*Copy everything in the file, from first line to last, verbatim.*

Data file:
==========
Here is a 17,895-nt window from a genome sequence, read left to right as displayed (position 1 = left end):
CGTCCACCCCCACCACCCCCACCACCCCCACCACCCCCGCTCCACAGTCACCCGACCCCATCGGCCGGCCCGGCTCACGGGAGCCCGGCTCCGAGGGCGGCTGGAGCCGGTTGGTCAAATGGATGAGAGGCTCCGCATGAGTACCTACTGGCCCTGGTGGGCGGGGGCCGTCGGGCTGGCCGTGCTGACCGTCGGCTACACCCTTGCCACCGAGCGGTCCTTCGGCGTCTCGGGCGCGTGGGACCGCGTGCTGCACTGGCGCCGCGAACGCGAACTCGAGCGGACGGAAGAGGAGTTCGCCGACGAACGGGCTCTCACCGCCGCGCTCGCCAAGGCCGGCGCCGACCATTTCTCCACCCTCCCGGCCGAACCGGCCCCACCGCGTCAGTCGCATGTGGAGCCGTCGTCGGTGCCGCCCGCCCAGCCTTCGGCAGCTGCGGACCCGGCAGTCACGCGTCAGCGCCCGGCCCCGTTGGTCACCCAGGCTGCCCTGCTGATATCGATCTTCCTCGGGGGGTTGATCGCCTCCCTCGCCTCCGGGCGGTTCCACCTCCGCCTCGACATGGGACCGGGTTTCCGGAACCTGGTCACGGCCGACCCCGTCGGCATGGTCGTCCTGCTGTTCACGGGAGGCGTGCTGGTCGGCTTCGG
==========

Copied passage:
Here is a 17,895-nt window from a genome sequence, read left to right as displayed (position 1 = left end):
CGTCCACCCCCACCACCCCCACCACCCCCACCACCCCCGCTCCACAGTCACCCGACCCCATCGGCCGGCCCGGCTCACGGGAGCCCGGCTCCGAGGGCGGCTGGAGCCGGTTGGTCAAATGGATGAGAGGCTCCGCATGAGTACCTACTGGCCCTGGTGGGCGGGGGCCGTCGGGCTGGCCGTGCTGACCGTCGGCTACACCCTTGCCACCGAGCGGTCCTTCGGCGTCTCGGGCGCGTGGGACCGCGTGCTGCACTGGCGCCGCGAACGCGAACTCGAGCGGACGGAAGAGGAGTTCGCCGACGAACGGGCTCTCACCGCCGCGCTCGCCAAGGCCGGCGCCGACCATTTCTCCACCCTCCCGGCCGAACCGGCCCCACCGCGTCAGTCGCATGTGGAGCCGTCGTCGGTGCCGCCCGCCCAGCCTTCGGCAGCTGCGGACCCGGCAGTCACGCGTCAGCGCCCGGCCCCGTTGGTCACCCAGGCTGCCCTGCTGATATCGATCTTCCTCGGGGGGTTGATCGCCTCCCTCGCCTCCGGGCGGTTCCACCTCCGCCTCGACATGGGACCGGGTTTCCGGAACCTGGTCACGGCCGACCCCGTCGGCATGGTCGTCCTGCTGTTCACGGGAGGCGTGCTGGTCGGCTTCGG